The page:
Cris: I wish I would have taken on some of that skill from my mom. If I was back beyond the sushi bar in the kitchen, I don’t think we’d be able to get along.
Marcus: Let’s be honest here. Did you get the business acumen but not the chef brain acumen?
Cris: Yup. I have no shame in telling you that that’s a true statement.
Marcus: That is funny. Getting back on track, so you mentioned getting started by working at Harbor Docks, but when you went as a partner to go out and start your own business. What was that like? What were some of the thoughts and lessons and stuff like that that you got from that experience?
Cris: It’s incredibly challenging. To open a restaurant or bar or really any other business but to go through lease negotiations, to work with contractors on a build out, to budget and then to assemble menus, assemble a staff, get your restaurant to where you want it to look, getting your alcohol license which is a tremendous effort, an arduous effort in any town that I’ve opened a restaurant. You got to be organized. You got to expect problems and know that you’re going to get through them at some point. Then you get to a point where you get to opening day and you celebrate. I mean “All right, we made it!” Then you turn around and say, “Oh man, now we’re open. Now we got a lot of patrons.” So the celebration time is very short.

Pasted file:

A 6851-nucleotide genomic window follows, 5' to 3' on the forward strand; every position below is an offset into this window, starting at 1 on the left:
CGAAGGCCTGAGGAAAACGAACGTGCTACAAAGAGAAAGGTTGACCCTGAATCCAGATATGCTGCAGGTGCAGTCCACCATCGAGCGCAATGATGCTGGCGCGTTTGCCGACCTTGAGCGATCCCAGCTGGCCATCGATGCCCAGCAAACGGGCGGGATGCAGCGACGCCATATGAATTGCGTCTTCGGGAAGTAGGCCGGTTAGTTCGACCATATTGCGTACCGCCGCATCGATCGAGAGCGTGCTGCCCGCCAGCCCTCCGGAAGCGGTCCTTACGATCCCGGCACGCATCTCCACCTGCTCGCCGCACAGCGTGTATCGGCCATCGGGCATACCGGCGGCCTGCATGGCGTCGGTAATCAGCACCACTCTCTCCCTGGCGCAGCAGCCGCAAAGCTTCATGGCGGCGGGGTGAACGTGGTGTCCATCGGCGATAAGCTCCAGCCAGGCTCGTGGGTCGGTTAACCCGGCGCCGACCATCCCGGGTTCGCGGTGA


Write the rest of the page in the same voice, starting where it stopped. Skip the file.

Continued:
Marcus: Oh no, what do we do?
Cris: You kind of celebrate, then you kind of get back to it the next day. It’s been a tremendous experience. I will say that it’s gotten easier as the years went by, but there still to this day new challenges that I hadn’t faced in the past. It's always a learning lesson. I hope and I do learn every single day. I know I will to the day I die. So it's a …
Marcus: It’s a good place to be.
Marcus: If you were talking to someone that was looking to get started in running their own business or a restaurant, what’s the one bit of wisdom that you would impart to them?